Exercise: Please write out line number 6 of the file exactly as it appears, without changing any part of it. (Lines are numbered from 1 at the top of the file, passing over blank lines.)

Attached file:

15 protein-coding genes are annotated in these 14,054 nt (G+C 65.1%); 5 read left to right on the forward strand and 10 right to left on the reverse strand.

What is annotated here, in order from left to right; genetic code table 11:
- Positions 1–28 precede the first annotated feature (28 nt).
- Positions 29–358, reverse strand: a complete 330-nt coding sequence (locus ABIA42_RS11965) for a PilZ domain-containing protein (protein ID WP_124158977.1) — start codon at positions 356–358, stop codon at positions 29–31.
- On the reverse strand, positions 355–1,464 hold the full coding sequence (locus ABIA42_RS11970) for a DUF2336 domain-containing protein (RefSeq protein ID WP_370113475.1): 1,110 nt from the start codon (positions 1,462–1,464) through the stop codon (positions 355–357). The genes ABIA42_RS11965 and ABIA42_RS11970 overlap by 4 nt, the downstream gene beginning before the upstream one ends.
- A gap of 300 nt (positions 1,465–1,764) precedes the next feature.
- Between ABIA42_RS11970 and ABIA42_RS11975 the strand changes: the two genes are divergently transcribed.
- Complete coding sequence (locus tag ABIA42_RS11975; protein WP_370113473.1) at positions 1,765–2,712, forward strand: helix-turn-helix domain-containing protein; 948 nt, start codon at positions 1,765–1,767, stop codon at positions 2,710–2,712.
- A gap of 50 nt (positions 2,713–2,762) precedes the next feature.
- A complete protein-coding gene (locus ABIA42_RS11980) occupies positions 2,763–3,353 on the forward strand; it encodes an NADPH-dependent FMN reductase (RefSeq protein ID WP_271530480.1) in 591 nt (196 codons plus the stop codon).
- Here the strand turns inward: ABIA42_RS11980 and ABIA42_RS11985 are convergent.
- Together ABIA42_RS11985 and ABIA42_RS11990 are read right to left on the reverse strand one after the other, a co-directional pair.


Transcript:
- A gap of 300 nt (positions 1,465–1,764) precedes the next feature.